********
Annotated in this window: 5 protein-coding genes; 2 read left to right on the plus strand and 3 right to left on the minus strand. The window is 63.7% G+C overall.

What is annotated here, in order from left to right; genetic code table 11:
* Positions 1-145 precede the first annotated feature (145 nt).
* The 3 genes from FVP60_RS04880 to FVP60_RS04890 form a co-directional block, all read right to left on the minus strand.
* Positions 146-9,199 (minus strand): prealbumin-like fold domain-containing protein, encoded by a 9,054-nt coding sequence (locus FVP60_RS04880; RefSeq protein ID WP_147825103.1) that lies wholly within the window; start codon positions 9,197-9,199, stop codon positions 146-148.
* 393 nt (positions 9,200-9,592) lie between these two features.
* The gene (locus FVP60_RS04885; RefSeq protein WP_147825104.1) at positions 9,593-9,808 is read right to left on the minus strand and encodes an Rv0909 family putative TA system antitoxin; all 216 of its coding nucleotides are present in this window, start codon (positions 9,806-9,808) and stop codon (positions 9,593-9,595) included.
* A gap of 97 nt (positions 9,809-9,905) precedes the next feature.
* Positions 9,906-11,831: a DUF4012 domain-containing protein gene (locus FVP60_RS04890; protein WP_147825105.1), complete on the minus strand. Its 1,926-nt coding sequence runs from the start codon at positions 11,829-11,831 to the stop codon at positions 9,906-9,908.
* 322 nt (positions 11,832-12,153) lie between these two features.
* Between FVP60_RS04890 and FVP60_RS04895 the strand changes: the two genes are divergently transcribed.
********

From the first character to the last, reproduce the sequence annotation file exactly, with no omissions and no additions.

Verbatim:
Annotated in this window: 5 protein-coding genes; 2 read left to right on the plus strand and 3 right to left on the minus strand. The window is 63.7% G+C overall.

What is annotated here, in order from left to right; genetic code table 11:
* Positions 1-145 precede the first annotated feature (145 nt).
* The 3 genes from FVP60_RS04880 to FVP60_RS04890 form a co-directional block, all read right to left on the minus strand.
* Positions 146-9,199 (minus strand): prealbumin-like fold domain-containing protein, encoded by a 9,054-nt coding sequence (locus FVP60_RS04880; RefSeq protein ID WP_147825103.1) that lies wholly within the window; start codon positions 9,197-9,199, stop codon positions 146-148.
* 393 nt (positions 9,200-9,592) lie between these two features.
* The gene (locus FVP60_RS04885; RefSeq protein WP_147825104.1) at positions 9,593-9,808 is read right to left on the minus strand and encodes an Rv0909 family putative TA system antitoxin; all 216 of its coding nucleotides are present in this window, start codon (positions 9,806-9,808) and stop codon (positions 9,593-9,595) included.
* A gap of 97 nt (positions 9,809-9,905) precedes the next feature.
* Positions 9,906-11,831: a DUF4012 domain-containing protein gene (locus FVP60_RS04890; protein WP_147825105.1), complete on the minus strand. Its 1,926-nt coding sequence runs from the start codon at positions 11,829-11,831 to the stop codon at positions 9,906-9,908.
* 322 nt (positions 11,832-12,153) lie between these two features.
* Between FVP60_RS04890 and FVP60_RS04895 the strand changes: the two genes are divergently transcribed.